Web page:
Monday, December 21, 2009

The aftermath

The plows came through last night, which was good because they made the road driveable.  Not so good: the fact that they plowed all of the cars in.  Thanks guys. 

The snowy mound in the far right of the picture is our two-doors-down neighbor's car.  The giant mound in the center right of the photo is a giant pile of snow blocking them in.  Our shared neighbor must have figured they weren't going anywhere, and dumped the snow from in front of his own car onto the giant pile.  He's a real nice guy.  


We dug out the Subaru, but Jeremy's Jetta isn't going anywhere for a bit.


Sunday, December 20, 2009


It started snowing late yesterday evening and it's still going!  There's at least a foot of snow on the ground, probably more. Unfortunately, Natasha is still recovering from her first illness - a nasty cold - so she did not get to go outside.

6 am:

9:30 a.m.: Jeremy looking for his phone in his car before realizing that he'd driven my car the night before.

Cleaning off my car just for fun, since we clearly weren't driving anywhere.

5 p.m. Can you see Jeremy's car?

Tuesday, December 15, 2009

Dear Target,

It is only December 14.  Why are you sold out of everything Christmasy except the crap?  Also, how hard is it to sell a humidifier that actually has all the pieces in the box?  Just so you know, I am beginning to prefer Walmart over you. 


Monday, December 14, 2009

Why I unfriended Facebook

Disclaimer: This post reflects only my opinion and not necessarily that of my husband, who has a Facebook account.

I joined Facebook a couple years ago.  At first, I really enjoyed finding old friends, perusing all their photos, and learning all kinds of interesting tidbits about their lives.  Quickly, I amassed a good number of friends.  The overwhelming majority were people with whom I had probably never been more than casually acquainted, of course, but that doesn't matter in the Facebook universe.   We browsed each other's pages, but there was precious little real, active communication.  And I noticed that even among my real, close friends, emails and phone calls were fewer and farther between.  After all, we only needed to log on to learn that one friend was expecting a baby, or that another had just bought a house.  But the fact that I didn't get to hear their news and congratulate them immediately in a more personal way made me sad.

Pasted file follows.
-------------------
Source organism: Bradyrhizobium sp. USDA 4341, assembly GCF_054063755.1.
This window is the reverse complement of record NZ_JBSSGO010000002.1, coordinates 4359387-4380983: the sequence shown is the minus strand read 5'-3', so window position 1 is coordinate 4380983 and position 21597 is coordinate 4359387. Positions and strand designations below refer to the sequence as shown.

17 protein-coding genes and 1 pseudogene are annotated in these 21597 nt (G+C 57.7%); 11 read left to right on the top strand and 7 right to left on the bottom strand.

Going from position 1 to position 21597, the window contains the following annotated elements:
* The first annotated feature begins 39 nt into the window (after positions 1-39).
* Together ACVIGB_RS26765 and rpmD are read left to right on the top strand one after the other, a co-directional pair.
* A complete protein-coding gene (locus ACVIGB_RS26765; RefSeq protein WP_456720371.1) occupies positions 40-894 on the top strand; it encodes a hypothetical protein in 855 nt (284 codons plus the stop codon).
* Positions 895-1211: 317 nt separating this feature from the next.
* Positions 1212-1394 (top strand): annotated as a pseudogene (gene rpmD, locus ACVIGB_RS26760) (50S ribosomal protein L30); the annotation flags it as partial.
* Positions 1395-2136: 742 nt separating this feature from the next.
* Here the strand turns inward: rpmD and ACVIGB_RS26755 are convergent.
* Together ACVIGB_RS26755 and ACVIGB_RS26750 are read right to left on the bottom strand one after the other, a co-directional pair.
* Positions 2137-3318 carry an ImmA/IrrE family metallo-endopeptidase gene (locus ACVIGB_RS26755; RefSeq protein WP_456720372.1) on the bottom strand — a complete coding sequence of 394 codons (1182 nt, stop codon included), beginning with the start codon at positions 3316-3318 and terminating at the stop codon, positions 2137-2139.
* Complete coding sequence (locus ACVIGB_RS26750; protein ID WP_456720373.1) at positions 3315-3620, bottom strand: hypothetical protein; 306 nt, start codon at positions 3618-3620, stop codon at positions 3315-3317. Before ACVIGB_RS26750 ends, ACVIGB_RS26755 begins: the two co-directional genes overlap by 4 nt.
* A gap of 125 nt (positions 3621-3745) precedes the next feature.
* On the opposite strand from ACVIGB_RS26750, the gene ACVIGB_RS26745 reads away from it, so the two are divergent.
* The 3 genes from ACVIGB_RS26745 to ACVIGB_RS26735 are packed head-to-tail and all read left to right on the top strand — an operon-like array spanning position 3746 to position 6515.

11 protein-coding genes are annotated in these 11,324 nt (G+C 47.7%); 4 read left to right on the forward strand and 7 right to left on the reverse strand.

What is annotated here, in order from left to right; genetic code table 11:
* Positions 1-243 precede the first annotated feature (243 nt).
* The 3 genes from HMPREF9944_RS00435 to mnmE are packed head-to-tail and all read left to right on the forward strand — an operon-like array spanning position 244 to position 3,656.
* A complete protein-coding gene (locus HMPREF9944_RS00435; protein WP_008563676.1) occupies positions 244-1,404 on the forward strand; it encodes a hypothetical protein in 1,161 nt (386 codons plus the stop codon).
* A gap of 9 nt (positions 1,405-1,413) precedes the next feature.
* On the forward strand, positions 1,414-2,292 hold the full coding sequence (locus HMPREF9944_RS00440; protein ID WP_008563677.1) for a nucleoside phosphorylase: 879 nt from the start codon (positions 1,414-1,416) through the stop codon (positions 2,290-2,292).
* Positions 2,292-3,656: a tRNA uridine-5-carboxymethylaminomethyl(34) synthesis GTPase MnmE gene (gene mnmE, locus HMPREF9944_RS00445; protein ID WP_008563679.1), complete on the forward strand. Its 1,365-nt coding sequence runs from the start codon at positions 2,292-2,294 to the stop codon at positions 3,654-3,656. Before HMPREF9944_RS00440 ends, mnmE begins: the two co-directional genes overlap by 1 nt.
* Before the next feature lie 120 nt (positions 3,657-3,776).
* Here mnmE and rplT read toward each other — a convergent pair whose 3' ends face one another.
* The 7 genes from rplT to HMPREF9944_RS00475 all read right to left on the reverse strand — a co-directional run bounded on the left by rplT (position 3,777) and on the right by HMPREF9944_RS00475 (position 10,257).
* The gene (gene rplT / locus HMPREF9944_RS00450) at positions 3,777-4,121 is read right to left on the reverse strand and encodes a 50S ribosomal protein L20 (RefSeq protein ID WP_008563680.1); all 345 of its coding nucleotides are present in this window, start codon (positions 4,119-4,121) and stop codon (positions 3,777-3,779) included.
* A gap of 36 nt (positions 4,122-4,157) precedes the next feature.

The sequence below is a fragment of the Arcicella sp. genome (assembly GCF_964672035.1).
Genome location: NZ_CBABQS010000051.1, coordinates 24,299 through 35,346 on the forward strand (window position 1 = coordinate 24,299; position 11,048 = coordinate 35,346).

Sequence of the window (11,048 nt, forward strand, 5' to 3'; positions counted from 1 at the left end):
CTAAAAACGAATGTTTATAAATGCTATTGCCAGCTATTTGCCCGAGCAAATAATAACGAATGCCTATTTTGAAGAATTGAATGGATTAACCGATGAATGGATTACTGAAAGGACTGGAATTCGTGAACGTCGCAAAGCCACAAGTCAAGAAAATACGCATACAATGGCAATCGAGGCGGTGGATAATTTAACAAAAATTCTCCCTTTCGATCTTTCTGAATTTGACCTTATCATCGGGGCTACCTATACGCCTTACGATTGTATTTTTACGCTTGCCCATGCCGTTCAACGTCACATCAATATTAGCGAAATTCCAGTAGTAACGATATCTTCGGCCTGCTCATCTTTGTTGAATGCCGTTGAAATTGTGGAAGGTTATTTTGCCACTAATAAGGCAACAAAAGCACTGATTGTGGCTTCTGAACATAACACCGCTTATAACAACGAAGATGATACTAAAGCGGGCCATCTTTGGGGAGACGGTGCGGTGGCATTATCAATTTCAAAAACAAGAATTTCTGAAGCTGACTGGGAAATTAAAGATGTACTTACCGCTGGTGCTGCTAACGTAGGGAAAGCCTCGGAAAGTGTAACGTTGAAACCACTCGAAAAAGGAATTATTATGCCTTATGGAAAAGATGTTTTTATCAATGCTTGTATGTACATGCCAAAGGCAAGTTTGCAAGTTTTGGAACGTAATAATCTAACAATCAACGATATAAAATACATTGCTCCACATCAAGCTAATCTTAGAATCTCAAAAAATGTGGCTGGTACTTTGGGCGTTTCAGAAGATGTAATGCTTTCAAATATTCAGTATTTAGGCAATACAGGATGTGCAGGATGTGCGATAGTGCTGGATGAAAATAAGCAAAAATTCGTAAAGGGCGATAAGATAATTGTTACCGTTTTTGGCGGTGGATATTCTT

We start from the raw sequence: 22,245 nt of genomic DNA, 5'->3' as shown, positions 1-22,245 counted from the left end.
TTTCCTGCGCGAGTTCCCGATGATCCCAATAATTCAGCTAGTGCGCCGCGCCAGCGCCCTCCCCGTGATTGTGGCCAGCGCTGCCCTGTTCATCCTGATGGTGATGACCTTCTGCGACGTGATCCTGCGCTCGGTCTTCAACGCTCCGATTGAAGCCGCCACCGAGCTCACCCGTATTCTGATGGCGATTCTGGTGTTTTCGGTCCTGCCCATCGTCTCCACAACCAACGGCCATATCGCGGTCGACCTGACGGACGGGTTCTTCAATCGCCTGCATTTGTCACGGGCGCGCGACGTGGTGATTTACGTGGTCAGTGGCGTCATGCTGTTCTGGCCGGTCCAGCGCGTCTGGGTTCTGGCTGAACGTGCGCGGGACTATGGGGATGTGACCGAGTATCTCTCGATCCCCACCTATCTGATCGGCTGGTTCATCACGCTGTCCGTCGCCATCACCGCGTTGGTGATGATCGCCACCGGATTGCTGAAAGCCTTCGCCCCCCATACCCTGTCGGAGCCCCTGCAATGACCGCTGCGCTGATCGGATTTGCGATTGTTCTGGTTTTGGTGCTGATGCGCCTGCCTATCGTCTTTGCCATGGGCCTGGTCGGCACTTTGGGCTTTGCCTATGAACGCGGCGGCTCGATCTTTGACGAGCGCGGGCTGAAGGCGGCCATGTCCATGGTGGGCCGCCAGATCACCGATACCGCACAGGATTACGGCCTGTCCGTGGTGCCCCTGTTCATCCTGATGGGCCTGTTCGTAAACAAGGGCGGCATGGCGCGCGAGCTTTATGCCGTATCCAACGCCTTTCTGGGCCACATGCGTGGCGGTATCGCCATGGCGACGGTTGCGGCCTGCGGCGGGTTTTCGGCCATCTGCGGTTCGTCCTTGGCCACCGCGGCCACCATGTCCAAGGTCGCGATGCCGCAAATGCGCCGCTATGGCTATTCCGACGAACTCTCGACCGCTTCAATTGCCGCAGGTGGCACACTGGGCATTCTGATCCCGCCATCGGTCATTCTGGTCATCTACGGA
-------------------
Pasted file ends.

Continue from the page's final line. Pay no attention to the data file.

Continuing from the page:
Ultimately, it was Facebook's encouragement of my inner voyeur (a part of me that is better left un-encouraged) that led me to delete my account last January.  I spent way too much time digesting all the teeny tiny tidbits of the lives of people who, honestly, weren't really my friends.  Worse, I found myself envying others based on photos of vacations to exotic places, or how many people had wished them a happy birthday.  Not healthy.  So I quit.

It wasn't long before I began to get e-mails from friends wondering whether I had "un-friended" them.  No, of course not.  I had unfriended Facebook (or so I thought - I'm still not certain that my account has been fully deleted).